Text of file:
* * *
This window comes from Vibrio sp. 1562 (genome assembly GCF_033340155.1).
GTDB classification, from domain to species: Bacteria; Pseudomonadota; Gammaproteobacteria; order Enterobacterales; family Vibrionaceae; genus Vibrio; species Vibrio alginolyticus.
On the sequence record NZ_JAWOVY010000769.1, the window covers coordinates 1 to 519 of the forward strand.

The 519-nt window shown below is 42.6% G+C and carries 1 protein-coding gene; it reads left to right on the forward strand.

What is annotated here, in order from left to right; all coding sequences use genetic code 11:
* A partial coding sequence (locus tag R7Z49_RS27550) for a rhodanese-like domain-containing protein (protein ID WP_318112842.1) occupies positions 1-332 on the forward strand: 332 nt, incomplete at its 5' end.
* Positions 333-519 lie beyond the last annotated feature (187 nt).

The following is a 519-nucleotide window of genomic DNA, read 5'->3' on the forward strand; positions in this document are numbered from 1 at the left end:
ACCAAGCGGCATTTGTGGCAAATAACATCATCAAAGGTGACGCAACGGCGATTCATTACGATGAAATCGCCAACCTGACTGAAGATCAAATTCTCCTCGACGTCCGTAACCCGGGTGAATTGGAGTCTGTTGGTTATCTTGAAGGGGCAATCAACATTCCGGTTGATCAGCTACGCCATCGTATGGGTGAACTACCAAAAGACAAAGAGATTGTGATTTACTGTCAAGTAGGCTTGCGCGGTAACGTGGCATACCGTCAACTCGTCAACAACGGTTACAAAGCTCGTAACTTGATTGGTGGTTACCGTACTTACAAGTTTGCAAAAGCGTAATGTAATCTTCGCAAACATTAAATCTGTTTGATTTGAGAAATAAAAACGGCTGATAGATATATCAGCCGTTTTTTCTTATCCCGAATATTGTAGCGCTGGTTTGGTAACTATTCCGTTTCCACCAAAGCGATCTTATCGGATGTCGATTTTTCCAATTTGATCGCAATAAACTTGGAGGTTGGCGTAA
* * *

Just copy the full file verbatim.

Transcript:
This window comes from Vibrio sp. 1562 (genome assembly GCF_033340155.1).
GTDB classification, from domain to species: Bacteria; Pseudomonadota; Gammaproteobacteria; order Enterobacterales; family Vibrionaceae; genus Vibrio; species Vibrio alginolyticus.
On the sequence record NZ_JAWOVY010000769.1, the window covers coordinates 1 to 519 of the forward strand.

The 519-nt window shown below is 42.6% G+C and carries 1 protein-coding gene; it reads left to right on the forward strand.

What is annotated here, in order from left to right; all coding sequences use genetic code 11:
* A partial coding sequence (locus tag R7Z49_RS27550) for a rhodanese-like domain-containing protein (protein ID WP_318112842.1) occupies positions 1-332 on the forward strand: 332 nt, incomplete at its 5' end.
* Positions 333-519 lie beyond the last annotated feature (187 nt).

The following is a 519-nucleotide window of genomic DNA, read 5'->3' on the forward strand; positions in this document are numbered from 1 at the left end:
ACCAAGCGGCATTTGTGGCAAATAACATCATCAAAGGTGACGCAACGGCGATTCATTACGATGAAATCGCCAACCTGACTGAAGATCAAATTCTCCTCGACGTCCGTAACCCGGGTGAATTGGAGTCTGTTGGTTATCTTGAAGGGGCAATCAACATTCCGGTTGATCAGCTACGCCATCGTATGGGTGAACTACCAAAAGACAAAGAGATTGTGATTTACTGTCAAGTAGGCTTGCGCGGTAACGTGGCATACCGTCAACTCGTCAACAACGGTTACAAAGCTCGTAACTTGATTGGTGGTTACCGTACTTACAAGTTTGCAAAAGCGTAATGTAATCTTCGCAAACATTAAATCTGTTTGATTTGAGAAATAAAAACGGCTGATAGATATATCAGCCGTTTTTTCTTATCCCGAATATTGTAGCGCTGGTTTGGTAACTATTCCGTTTCCACCAAAGCGATCTTATCGGATGTCGATTTTTCCAATTTGATCGCAATAAACTTGGAGGTTGGCGTAA